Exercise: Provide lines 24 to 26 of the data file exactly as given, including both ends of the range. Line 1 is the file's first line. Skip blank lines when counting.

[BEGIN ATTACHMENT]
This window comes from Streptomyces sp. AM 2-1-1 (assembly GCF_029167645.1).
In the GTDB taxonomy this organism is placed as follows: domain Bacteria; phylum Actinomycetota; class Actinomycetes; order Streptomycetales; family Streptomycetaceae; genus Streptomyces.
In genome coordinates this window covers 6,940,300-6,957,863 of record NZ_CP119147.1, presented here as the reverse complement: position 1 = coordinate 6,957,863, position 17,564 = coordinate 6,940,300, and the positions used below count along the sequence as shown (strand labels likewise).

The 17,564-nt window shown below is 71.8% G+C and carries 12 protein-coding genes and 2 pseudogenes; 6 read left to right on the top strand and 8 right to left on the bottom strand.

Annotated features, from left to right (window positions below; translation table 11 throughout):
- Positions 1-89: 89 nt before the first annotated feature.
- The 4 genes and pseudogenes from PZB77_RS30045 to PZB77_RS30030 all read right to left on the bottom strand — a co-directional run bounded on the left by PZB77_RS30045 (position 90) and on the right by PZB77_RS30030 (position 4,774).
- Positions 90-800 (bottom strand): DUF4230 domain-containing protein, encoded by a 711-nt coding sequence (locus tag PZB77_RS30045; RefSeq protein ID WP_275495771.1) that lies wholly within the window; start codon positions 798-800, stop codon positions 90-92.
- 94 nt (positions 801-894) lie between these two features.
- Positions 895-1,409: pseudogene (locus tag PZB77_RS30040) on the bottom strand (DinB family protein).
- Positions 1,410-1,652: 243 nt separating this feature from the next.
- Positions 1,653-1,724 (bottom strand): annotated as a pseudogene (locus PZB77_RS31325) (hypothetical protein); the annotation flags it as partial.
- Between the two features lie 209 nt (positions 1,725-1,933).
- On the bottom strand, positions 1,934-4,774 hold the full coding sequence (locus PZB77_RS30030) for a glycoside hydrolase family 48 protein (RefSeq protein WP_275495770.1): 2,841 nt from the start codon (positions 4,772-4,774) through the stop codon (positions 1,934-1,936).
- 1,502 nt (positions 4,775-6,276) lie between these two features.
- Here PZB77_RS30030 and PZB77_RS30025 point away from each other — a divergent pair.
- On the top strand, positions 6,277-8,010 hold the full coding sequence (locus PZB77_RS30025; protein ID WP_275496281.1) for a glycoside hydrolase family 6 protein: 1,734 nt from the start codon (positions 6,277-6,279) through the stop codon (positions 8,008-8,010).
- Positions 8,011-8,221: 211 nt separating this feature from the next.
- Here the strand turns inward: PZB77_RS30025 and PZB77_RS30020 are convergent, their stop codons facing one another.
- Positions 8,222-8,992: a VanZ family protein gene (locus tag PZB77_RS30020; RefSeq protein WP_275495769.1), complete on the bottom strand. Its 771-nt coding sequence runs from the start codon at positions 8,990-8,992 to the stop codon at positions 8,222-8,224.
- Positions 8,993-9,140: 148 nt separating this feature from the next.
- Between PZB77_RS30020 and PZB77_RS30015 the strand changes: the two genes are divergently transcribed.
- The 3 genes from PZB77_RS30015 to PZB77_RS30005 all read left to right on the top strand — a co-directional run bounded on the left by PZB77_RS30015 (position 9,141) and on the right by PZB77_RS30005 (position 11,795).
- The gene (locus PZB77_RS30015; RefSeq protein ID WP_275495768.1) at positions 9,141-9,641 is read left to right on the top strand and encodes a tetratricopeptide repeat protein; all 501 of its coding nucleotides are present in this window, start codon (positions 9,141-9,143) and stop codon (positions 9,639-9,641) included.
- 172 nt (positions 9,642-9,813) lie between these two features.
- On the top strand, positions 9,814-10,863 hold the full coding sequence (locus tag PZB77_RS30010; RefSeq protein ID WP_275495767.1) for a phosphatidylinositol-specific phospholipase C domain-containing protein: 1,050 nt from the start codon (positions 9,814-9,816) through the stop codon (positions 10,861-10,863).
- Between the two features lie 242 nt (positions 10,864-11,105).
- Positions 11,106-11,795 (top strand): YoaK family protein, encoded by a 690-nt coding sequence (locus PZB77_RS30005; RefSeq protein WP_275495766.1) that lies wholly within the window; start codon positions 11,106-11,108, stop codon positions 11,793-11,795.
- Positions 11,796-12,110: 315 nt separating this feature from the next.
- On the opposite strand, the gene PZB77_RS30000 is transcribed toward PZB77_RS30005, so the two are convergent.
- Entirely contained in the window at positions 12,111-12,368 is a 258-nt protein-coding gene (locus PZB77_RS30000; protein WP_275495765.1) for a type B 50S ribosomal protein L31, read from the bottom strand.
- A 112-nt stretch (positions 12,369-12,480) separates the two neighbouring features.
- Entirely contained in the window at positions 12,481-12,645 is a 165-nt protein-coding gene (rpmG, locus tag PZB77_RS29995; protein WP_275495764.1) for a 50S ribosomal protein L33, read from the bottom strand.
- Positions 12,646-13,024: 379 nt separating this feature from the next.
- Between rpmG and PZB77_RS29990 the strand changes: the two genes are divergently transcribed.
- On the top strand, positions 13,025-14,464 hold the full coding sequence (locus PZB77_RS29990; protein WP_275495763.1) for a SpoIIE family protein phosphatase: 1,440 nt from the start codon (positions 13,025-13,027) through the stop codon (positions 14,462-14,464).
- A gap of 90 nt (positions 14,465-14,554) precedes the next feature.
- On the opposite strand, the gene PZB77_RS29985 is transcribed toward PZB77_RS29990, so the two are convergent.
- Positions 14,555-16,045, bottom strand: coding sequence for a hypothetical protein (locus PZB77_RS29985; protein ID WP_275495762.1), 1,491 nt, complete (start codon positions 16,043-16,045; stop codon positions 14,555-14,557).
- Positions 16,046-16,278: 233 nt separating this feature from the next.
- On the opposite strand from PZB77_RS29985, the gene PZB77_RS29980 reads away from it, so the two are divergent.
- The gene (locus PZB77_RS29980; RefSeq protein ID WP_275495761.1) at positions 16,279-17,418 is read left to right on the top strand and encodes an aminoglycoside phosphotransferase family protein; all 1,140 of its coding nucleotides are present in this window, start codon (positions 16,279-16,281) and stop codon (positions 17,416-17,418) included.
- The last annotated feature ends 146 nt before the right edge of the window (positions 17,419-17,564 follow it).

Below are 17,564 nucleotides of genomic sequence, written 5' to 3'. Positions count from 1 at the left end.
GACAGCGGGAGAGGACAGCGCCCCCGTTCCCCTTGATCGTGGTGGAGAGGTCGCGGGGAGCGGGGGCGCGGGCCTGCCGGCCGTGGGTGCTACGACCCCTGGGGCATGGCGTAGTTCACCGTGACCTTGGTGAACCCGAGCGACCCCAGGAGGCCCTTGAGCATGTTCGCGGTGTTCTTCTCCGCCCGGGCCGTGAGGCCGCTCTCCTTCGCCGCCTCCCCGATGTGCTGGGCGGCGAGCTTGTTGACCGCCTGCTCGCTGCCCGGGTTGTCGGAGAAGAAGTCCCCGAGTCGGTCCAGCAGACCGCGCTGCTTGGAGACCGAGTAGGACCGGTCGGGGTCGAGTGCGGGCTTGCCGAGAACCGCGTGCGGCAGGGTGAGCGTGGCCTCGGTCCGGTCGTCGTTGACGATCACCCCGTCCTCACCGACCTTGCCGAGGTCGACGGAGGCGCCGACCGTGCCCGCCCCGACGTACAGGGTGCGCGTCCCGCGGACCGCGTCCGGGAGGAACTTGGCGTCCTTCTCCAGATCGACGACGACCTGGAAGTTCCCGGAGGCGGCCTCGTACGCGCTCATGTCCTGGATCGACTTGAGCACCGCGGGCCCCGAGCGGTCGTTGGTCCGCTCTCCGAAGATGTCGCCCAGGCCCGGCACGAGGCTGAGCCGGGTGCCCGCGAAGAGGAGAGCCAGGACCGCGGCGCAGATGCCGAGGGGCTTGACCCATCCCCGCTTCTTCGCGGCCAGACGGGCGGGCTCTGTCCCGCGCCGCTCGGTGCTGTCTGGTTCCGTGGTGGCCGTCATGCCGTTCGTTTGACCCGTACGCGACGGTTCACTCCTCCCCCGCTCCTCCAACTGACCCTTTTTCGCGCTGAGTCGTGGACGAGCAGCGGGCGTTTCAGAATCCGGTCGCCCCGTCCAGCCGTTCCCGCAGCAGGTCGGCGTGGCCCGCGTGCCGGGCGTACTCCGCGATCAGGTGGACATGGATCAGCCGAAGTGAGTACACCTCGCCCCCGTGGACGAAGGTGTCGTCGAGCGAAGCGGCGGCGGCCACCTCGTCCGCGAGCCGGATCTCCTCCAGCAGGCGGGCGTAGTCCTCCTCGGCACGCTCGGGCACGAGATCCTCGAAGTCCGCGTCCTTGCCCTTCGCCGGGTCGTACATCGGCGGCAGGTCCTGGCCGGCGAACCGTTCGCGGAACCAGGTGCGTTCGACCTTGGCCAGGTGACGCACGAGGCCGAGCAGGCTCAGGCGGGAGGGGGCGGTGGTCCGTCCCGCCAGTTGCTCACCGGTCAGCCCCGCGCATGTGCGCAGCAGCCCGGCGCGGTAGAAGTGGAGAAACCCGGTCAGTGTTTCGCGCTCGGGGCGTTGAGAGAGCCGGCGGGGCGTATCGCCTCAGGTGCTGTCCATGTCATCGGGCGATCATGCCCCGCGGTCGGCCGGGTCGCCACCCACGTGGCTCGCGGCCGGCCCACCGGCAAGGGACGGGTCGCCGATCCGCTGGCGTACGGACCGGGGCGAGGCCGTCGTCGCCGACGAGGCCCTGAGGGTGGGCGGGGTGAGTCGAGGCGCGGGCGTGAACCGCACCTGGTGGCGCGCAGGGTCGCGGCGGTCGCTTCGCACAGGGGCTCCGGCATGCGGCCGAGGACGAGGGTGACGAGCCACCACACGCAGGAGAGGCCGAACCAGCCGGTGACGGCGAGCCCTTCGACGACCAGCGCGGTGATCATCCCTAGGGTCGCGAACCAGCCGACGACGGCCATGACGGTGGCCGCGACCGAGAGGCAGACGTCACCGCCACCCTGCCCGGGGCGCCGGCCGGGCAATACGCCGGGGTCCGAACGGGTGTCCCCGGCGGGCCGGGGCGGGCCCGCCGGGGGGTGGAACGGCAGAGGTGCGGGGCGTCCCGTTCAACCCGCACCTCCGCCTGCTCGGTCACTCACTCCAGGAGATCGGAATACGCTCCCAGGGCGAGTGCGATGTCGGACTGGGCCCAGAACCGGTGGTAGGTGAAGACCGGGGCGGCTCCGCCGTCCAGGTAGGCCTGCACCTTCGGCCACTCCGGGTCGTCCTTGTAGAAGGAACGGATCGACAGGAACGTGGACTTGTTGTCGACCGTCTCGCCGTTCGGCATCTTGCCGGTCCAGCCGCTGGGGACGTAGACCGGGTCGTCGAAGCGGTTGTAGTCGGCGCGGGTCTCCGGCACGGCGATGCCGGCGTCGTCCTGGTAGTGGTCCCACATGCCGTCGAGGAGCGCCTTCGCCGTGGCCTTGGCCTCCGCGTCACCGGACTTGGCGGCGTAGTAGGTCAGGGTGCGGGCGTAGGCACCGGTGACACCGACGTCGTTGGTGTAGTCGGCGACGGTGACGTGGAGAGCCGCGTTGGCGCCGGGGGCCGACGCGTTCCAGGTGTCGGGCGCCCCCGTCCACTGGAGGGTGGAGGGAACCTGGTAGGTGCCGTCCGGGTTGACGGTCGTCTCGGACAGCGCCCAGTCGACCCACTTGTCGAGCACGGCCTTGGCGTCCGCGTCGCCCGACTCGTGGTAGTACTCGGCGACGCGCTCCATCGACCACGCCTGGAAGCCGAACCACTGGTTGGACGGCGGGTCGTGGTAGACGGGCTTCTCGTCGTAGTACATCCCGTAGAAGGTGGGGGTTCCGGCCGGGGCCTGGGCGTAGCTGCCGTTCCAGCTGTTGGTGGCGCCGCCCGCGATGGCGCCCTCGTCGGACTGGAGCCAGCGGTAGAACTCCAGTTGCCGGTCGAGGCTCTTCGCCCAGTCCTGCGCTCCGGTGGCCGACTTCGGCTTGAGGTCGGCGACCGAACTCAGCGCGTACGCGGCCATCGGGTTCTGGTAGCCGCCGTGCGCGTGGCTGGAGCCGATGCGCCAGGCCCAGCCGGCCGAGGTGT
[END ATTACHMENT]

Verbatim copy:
- The gene (locus PZB77_RS30015; RefSeq protein ID WP_275495768.1) at positions 9,141-9,641 is read left to right on the top strand and encodes a tetratricopeptide repeat protein; all 501 of its coding nucleotides are present in this window, start codon (positions 9,141-9,143) and stop codon (positions 9,639-9,641) included.
- 172 nt (positions 9,642-9,813) lie between these two features.
- On the top strand, positions 9,814-10,863 hold the full coding sequence (locus tag PZB77_RS30010; RefSeq protein ID WP_275495767.1) for a phosphatidylinositol-specific phospholipase C domain-containing protein: 1,050 nt from the start codon (positions 9,814-9,816) through the stop codon (positions 10,861-10,863).